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How safe is your title?
26/11/2005 NST-PROP By Salleh Buang

A woman in Penang lost her land, a very valuable piece of property in Tanjung Bungah, when a con-artist, also a woman, impersonating her transferred the land to a purchaser, a Malaysian-registered company.

For the rightful owner then, a decade-long battle began as she tried valiantly to get back her land. It was a battle that took her up the ladder of the three-tier Malaysian judicial system.

She suffered an initial setback when she lost her bid in the High Court, but won on appeal to the Court of Appeal. However, her victory was short-lived when the nation’s highest court, the Federal Court, held that the right of the bona fide purchaser must be protected and upheld.

That unfortunate woman has since died. Quite recently, her son tried a last-ditch effort to move the Federal Court to review its earlier decision. The court, however, declined. I respect its decision, but still find it distressing.

There is nothing more anyone can do about this case - apart from continuing to ask whether the woman and her heirs were given justice. In the years ahead, this case - and perhaps the many others that are bound to follow - will become a painful legacy of our Torrens system, leaving future generations to grapple with the question of how secure is our system of land tenure.

While this sad tale is known to many people from all walks of life, I doubt the same can be said of the following case.

In late 1985, a Chinese gentleman, whom I shall call CLS, living not too far away from downtown Kuala Lumpur, was asked the whereabouts of his land title by his second son. It was, he said, with Bank X, to which the title had been charged and deposited as security for a fixed loan.

“Are you sure?” son number two asked.

Perplexed by the question, he checked with the bank. To his horror, he found out that it no longer had the title. In fact, it had been discharged and subsequently charged to Bank Y.

The gentleman later found out that his first son - who was missing and on the run from the police - had been up to his tricks again. He had deceived both banks and by forgery, had carried out the impugned transaction (land charge) in favour of Bank Y.

The father took the matter to court. To cut the story short, he won. The court held that because of the proven fraud and forgery, Bank Y (to which the title had been charged by the plaintiff’s prodigal son) must restore and return the title to the father.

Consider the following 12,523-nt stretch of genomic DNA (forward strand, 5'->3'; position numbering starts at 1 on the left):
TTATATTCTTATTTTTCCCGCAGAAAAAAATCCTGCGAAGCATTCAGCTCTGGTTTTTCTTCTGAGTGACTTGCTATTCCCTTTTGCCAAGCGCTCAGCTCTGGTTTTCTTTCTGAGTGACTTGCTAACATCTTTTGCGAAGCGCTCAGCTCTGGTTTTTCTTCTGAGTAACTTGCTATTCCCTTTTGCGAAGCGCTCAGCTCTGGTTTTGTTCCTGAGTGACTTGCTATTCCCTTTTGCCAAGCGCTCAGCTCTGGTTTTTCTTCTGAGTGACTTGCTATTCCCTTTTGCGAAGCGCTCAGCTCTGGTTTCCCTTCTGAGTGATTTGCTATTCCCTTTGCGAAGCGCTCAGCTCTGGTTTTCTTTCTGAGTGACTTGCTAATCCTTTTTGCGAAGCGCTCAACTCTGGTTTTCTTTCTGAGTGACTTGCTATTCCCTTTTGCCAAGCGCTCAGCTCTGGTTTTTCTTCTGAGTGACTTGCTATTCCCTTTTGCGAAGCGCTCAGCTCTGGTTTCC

Two things impressed me about this case. The first was the testimony of a woman officer, an expert with the Chemistry Department who convinced the court that forgery had indeed been committed.

Second, the readiness of the learned trial judge to hold that since the transaction had been vitiated by fraud and forgery, Section 340(2) of the National Land Code must be applied and Bank Y’s interest must be held to be defeasible.

In simple terms, the Chinese gentleman in the second case won because of two things: One, the judge held that he should not be deprived of his land title through the deceit and trickery of his second son; and two, the case did not go any further beyond that point.

The irony is that one of the precedents cited before the trial judge was the Court of Appeal decision in the matter of the woman from Penang. It was this particular judgment - the woman’s solitary court victory - that the judge followed in his decision handed down on Oct 1, 1998.

This is what the trial judge said in his ruling for the Chinese gentleman: “The very fact of forgery suffices by itself in making a registered title defeasible, irrespective of the absence of knowledge or implication on the part of the proprietor. In other words, it affects the immediate proprietor even if he be an innocent purchaser for value.”

However, I have a lingering doubt. Since the Federal Court overturned the Court of Appeal decision in the first case, is the 1998 decision of the High Court that relied on an overturned decision still good law?

Assuming that the last word on the matter was laid down by the Federal Court as in the Penang woman’s case, where does that leave us on the global question: “How safe are our land titles?”